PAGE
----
Louisiana Judge Jails Lawyer for Video Recording in Courtroom,

Andrew Meyer

Louisiana Judge Jails Lawyer for Video Recording in Courtroom, Even Though Lawyer Says he Never Recorded

Louisiana attorney Christian D. Chesson was sentenced to three days in jail after a judge accused the former district attorney candidate of video recording in a courtroom during a hearing.

“While you were in courtroom, I observed you of taking video and asked you to approach the bench,” Judge Guy Bradberry said to Chesson during a hearing last Tuesday. “You said you had concerns about courtroom crowding and how ingress and egress was being addressed.”

Chesson said he was having trouble with his phone that day and inadvertently turned on the flashlight feature. He denied recording anything.

According to CBS46:

“I apologize to anyone who thinks I was videoing,” Chesson said. “I didn’t know what proceeding was underway. I was just waiting for my turn. In a panoramic picture you have to wave it. I didn’t know my flashlight was on. It was inappropriate and unintentional. I now know the matter that was underway (and) how they must have felt.”

Following Chesson’s apology, Judge Bradberry suspended two days of his sentence and gave Chesson credit for one day served.

Bradberry had Chesson jailed the previous day when he showed up late to a hearing, which was a violation of due process, according to Chesson’s attorney, John Green.

“My point is that when you’re going to hold somebody in contempt they have to have due process. You have to tell them, number one, what they did wrong. Number two, when they did it wrong and number three, what sanction you’re looking for, what kind of punishment you’re looking for. We got none of those notices. We’re going to appeal,”said Green.
Chesson was jailed Monday after being late to court but the Third Circuit Court of Appeal ordered him released last night.
“Even if it’s contempt for being late, you’re entitled to be heard. He could have apologized,”said Green.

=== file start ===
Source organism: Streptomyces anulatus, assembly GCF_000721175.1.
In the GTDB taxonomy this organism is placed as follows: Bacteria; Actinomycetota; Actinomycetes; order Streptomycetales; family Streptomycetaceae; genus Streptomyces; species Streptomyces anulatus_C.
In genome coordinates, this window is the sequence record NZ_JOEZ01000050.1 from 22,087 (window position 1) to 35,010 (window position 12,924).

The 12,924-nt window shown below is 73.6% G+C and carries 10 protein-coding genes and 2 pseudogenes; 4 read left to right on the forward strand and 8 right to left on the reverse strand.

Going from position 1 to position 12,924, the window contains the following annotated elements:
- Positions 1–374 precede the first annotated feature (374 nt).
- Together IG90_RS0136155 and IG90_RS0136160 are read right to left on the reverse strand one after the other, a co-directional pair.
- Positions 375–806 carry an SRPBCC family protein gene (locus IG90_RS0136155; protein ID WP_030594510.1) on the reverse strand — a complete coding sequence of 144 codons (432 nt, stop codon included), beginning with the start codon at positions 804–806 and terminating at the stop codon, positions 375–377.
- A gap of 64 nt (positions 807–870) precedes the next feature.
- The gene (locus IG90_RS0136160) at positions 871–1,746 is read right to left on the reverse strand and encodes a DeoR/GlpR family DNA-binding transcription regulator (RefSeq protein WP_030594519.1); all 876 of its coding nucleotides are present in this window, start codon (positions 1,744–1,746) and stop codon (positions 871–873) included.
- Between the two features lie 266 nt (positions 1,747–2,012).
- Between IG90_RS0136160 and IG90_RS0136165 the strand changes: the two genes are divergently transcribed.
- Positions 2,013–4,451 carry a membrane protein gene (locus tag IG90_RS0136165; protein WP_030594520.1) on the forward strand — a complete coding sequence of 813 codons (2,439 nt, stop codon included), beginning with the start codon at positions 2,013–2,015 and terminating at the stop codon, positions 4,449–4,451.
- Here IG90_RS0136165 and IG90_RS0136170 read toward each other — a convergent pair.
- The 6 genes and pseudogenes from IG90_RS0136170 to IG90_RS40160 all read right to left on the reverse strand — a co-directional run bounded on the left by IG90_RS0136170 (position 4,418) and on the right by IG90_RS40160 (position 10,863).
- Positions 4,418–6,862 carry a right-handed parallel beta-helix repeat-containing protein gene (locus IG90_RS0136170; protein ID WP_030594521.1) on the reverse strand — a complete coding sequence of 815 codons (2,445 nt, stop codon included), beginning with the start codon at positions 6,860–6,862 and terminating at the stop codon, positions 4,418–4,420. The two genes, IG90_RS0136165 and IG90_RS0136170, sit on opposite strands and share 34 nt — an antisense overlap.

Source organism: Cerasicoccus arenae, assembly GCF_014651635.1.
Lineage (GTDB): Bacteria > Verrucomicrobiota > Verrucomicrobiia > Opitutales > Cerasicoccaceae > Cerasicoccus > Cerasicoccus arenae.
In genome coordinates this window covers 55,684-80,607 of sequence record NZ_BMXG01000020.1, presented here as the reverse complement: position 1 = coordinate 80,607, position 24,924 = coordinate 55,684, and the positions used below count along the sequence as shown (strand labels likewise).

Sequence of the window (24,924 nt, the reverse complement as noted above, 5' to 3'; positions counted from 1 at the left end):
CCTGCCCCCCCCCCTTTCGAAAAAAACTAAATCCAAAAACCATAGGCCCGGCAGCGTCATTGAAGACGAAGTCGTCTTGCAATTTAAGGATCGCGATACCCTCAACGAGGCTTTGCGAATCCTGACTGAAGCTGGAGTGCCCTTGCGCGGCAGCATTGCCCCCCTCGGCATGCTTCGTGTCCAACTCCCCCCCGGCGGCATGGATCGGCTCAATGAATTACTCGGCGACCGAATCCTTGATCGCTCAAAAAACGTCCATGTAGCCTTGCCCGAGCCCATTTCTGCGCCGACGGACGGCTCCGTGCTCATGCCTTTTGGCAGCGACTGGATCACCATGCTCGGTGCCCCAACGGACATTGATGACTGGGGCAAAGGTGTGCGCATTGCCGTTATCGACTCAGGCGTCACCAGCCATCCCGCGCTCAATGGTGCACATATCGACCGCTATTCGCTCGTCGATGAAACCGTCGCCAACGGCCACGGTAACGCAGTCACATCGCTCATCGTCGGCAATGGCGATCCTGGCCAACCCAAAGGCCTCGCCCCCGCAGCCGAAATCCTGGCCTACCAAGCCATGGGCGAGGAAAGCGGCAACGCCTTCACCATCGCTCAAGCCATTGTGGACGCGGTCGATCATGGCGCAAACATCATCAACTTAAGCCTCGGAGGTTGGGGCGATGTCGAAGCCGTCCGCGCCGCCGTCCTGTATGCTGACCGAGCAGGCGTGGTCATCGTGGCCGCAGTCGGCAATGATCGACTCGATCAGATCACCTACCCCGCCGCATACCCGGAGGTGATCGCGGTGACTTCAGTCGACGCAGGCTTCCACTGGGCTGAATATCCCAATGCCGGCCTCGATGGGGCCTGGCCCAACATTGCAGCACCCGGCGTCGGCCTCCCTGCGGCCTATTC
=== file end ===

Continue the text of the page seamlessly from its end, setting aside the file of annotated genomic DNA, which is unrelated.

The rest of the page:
Chesson was released by an order from an appeal court.

Bradberry’s wrath came after he thought he saw Chesson recording video as he was handing out a sentence on a rape case as two of the rape victims sat in the courtroom.

Louisiana has very restrictive rules on bringing in cameras into the courtrooms, which can be read here, requiring media to put in requests at least 20 days before a hearing and “reasonable notice” for hearings that are not scheduled that far in advanced.

Judge Bradberry also ordered Chesson to give young lawyers a lecture on “professionalism,” delete anything that may be on his phone and donate 10 hours to the literacy council.

“I find this (matter) over. I see no reason why you cannot continue to be an outstanding member of this bar,” said Bradberry, alluding to the potential damage he had done to Chesson’s standing in the Bar and his ability to practice law.

Chesson, who ran unsuccessfully for Calcasieu Parish District Attorney last year against a two-term incumbent, runs a popular Facebook page where some of his supporters are saying the judge’s actions are political. A month before the election, he accused his opponent, John DeRosier, of using tax money to pay for campaign billboards.

While courts have ruled there are “time, place and manner restrictions” on the First Amendment, which apply to the courtrooms under the argument that they may interfere with a defendant’s right to a fair trial, the courts need to begin changing with the times, which is why PINAC is currently suing the State of Florida for the public’s right to record in courthouses – a public space.


War on Photography